T.V. Milligan 1873-1876
J.W. Hamilton 1876-1879
George R. Cochran 1879
S. Forbes 1879-1885
Mr. Spriggs 1886-1887
H.O. Gilson 1887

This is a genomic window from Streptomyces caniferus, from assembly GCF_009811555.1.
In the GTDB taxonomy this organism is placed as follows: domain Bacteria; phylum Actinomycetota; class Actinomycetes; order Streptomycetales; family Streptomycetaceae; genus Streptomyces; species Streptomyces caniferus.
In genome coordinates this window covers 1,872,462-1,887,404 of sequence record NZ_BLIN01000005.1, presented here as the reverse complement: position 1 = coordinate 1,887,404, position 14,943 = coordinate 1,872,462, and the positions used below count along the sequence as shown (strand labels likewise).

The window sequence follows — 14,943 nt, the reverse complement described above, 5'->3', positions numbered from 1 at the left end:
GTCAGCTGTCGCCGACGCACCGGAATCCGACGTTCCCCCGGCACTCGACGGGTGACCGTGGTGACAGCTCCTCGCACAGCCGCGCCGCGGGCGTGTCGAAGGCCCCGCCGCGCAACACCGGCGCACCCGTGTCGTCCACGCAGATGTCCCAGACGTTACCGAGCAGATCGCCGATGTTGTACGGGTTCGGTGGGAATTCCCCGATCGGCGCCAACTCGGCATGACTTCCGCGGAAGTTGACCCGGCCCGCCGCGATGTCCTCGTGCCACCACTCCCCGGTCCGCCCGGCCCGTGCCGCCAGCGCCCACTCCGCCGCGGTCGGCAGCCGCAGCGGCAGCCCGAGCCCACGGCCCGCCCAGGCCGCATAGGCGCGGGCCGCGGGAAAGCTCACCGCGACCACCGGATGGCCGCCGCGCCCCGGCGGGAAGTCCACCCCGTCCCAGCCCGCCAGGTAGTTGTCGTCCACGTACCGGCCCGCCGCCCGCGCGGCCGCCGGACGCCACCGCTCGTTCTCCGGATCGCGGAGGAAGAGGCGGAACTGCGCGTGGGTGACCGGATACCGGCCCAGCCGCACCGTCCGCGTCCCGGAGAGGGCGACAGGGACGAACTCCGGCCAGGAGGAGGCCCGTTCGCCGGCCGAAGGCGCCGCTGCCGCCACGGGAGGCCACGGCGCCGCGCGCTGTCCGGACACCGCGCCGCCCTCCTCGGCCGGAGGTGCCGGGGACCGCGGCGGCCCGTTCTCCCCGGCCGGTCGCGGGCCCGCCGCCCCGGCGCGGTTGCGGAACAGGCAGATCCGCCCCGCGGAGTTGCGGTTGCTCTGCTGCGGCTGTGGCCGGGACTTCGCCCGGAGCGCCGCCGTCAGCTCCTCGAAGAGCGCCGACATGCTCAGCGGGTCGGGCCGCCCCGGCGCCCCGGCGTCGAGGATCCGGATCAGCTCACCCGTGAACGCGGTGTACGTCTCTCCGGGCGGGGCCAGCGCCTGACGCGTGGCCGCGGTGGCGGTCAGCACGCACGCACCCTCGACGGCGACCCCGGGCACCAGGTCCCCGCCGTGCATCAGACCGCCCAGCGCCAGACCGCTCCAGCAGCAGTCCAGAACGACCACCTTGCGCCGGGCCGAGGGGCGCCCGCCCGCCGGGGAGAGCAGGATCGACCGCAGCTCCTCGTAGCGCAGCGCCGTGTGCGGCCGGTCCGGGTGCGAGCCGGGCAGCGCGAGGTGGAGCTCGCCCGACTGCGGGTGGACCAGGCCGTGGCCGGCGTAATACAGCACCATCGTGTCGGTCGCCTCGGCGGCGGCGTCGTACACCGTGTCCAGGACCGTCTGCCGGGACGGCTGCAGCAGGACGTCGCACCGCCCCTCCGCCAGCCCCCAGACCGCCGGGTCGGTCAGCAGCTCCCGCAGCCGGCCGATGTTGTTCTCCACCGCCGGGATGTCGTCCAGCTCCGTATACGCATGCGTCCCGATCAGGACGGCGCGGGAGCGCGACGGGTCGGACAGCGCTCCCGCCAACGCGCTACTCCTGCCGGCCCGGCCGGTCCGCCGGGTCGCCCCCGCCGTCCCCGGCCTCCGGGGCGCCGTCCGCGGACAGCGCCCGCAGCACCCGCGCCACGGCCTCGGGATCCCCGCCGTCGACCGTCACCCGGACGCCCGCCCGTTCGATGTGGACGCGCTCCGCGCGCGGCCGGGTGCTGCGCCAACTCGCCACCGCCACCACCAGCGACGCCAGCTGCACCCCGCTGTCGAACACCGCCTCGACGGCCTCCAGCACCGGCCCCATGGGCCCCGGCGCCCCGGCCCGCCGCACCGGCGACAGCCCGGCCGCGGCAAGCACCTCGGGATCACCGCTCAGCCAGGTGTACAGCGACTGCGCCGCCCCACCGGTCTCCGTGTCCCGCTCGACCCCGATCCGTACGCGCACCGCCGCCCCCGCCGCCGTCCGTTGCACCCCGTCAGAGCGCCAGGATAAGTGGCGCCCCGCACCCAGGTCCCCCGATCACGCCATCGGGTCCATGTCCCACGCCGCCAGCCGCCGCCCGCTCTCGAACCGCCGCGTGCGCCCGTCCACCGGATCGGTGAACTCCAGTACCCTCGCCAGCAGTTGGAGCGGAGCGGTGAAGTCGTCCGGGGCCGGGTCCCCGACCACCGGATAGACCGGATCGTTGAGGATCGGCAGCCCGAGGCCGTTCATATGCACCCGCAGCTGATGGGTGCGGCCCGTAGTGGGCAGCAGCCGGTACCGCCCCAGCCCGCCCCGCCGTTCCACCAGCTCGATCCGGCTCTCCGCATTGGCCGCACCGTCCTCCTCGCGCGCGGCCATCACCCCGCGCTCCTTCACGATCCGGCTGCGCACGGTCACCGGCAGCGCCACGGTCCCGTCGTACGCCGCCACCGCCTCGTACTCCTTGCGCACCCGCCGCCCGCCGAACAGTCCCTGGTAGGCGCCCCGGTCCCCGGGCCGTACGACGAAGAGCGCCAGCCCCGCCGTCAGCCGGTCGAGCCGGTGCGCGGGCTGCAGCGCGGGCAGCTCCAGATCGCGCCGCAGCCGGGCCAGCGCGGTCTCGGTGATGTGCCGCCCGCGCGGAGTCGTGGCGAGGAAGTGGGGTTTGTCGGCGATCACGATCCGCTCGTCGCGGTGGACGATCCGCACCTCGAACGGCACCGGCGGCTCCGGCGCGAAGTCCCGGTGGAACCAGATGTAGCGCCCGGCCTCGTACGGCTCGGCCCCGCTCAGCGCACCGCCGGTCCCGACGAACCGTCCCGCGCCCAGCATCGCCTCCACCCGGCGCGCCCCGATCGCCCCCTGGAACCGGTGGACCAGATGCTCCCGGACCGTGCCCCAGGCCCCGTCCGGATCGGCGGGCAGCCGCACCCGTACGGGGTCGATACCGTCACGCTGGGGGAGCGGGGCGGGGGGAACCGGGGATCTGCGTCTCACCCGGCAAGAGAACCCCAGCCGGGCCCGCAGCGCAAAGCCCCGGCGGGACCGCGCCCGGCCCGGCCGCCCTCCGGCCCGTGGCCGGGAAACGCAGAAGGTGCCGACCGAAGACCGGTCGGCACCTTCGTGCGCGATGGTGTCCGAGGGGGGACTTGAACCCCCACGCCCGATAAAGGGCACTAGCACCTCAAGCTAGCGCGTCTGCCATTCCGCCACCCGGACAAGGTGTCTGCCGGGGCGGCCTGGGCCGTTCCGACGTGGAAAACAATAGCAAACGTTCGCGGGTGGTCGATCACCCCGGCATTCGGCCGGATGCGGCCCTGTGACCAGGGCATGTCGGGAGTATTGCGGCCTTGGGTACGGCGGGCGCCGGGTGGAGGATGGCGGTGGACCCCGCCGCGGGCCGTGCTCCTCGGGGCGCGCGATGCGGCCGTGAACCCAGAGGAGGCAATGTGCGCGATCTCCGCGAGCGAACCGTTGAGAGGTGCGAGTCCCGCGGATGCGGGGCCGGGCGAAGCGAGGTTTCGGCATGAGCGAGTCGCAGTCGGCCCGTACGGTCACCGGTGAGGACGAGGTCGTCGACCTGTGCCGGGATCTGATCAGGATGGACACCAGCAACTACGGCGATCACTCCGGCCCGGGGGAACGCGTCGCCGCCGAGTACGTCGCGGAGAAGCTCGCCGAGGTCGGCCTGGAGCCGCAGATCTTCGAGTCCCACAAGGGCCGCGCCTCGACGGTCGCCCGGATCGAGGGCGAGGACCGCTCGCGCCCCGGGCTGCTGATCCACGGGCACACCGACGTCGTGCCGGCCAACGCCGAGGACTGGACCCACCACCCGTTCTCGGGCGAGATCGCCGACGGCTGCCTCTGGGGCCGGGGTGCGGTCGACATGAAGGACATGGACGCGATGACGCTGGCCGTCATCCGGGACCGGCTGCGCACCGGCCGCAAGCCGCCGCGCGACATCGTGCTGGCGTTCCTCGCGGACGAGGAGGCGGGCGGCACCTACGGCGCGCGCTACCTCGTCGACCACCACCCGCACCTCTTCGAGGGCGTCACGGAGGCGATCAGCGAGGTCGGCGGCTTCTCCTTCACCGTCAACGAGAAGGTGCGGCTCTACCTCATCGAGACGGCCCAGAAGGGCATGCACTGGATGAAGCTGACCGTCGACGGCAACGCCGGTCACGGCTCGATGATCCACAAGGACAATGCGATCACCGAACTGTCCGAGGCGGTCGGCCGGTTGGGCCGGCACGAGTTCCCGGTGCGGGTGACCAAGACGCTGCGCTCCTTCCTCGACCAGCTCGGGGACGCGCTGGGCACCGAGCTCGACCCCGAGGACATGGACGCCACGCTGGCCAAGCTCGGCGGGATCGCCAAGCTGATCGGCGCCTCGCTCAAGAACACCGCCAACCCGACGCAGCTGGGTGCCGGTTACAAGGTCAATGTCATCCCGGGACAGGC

In 1908, the membership again took a nose-dive to deaths and members leaving the community…sharing a part time minister from the Brilliant Congregation…the records speak of both of these congregations coming together in order that Mingo and Brilliant have a Presbyterian witness. The church moved and God blessed…A new manse was built on Murdock Avenue around 1912…In 1951 the Rev. W.A. Martin was called to the Potter Memorial Church. During his pastorate the 80th Anniversary of Potter Church was observed…December 11, 1955 plans were completed and a merger of the Potter Memorial Church and the Slovak Church to become what is now the First United Presbyterian Church took place…